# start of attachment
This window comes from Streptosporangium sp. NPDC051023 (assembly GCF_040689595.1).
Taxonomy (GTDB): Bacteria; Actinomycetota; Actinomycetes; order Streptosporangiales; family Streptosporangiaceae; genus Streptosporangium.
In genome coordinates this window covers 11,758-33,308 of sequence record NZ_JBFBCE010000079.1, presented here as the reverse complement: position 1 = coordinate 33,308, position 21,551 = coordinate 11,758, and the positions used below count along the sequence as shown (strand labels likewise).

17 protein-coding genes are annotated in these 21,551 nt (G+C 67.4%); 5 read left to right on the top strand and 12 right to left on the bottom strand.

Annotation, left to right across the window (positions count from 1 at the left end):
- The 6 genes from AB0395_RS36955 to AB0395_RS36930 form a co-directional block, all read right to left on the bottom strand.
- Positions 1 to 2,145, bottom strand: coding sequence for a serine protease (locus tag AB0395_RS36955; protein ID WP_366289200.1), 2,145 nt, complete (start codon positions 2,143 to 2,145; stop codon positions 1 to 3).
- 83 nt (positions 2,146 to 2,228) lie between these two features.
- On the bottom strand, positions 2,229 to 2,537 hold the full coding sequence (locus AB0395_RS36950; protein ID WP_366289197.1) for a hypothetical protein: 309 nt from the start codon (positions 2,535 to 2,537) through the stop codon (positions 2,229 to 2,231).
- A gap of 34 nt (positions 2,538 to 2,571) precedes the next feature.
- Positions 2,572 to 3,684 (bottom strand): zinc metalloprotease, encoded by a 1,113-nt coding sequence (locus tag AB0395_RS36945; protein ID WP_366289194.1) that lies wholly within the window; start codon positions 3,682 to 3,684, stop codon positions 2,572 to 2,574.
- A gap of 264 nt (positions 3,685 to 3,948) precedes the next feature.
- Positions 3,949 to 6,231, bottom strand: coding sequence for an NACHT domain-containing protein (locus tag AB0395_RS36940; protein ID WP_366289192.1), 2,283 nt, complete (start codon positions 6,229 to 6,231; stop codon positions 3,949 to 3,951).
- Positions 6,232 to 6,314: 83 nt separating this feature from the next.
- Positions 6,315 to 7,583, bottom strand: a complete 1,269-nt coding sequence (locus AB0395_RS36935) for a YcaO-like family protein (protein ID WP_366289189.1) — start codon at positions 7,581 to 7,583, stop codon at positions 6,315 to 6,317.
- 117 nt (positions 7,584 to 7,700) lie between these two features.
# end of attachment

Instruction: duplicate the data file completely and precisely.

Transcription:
This window comes from Streptosporangium sp. NPDC051023 (assembly GCF_040689595.1).
Taxonomy (GTDB): Bacteria; Actinomycetota; Actinomycetes; order Streptosporangiales; family Streptosporangiaceae; genus Streptosporangium.
In genome coordinates this window covers 11,758-33,308 of sequence record NZ_JBFBCE010000079.1, presented here as the reverse complement: position 1 = coordinate 33,308, position 21,551 = coordinate 11,758, and the positions used below count along the sequence as shown (strand labels likewise).

17 protein-coding genes are annotated in these 21,551 nt (G+C 67.4%); 5 read left to right on the top strand and 12 right to left on the bottom strand.

Annotation, left to right across the window (positions count from 1 at the left end):
- The 6 genes from AB0395_RS36955 to AB0395_RS36930 form a co-directional block, all read right to left on the bottom strand.
- Positions 1 to 2,145, bottom strand: coding sequence for a serine protease (locus tag AB0395_RS36955; protein ID WP_366289200.1), 2,145 nt, complete (start codon positions 2,143 to 2,145; stop codon positions 1 to 3).
- 83 nt (positions 2,146 to 2,228) lie between these two features.
- On the bottom strand, positions 2,229 to 2,537 hold the full coding sequence (locus AB0395_RS36950; protein ID WP_366289197.1) for a hypothetical protein: 309 nt from the start codon (positions 2,535 to 2,537) through the stop codon (positions 2,229 to 2,231).
- A gap of 34 nt (positions 2,538 to 2,571) precedes the next feature.
- Positions 2,572 to 3,684 (bottom strand): zinc metalloprotease, encoded by a 1,113-nt coding sequence (locus tag AB0395_RS36945; protein ID WP_366289194.1) that lies wholly within the window; start codon positions 3,682 to 3,684, stop codon positions 2,572 to 2,574.
- A gap of 264 nt (positions 3,685 to 3,948) precedes the next feature.
- Positions 3,949 to 6,231, bottom strand: coding sequence for an NACHT domain-containing protein (locus tag AB0395_RS36940; protein ID WP_366289192.1), 2,283 nt, complete (start codon positions 6,229 to 6,231; stop codon positions 3,949 to 3,951).
- Positions 6,232 to 6,314: 83 nt separating this feature from the next.
- Positions 6,315 to 7,583, bottom strand: a complete 1,269-nt coding sequence (locus AB0395_RS36935) for a YcaO-like family protein (protein ID WP_366289189.1) — start codon at positions 7,581 to 7,583, stop codon at positions 6,315 to 6,317.
- 117 nt (positions 7,584 to 7,700) lie between these two features.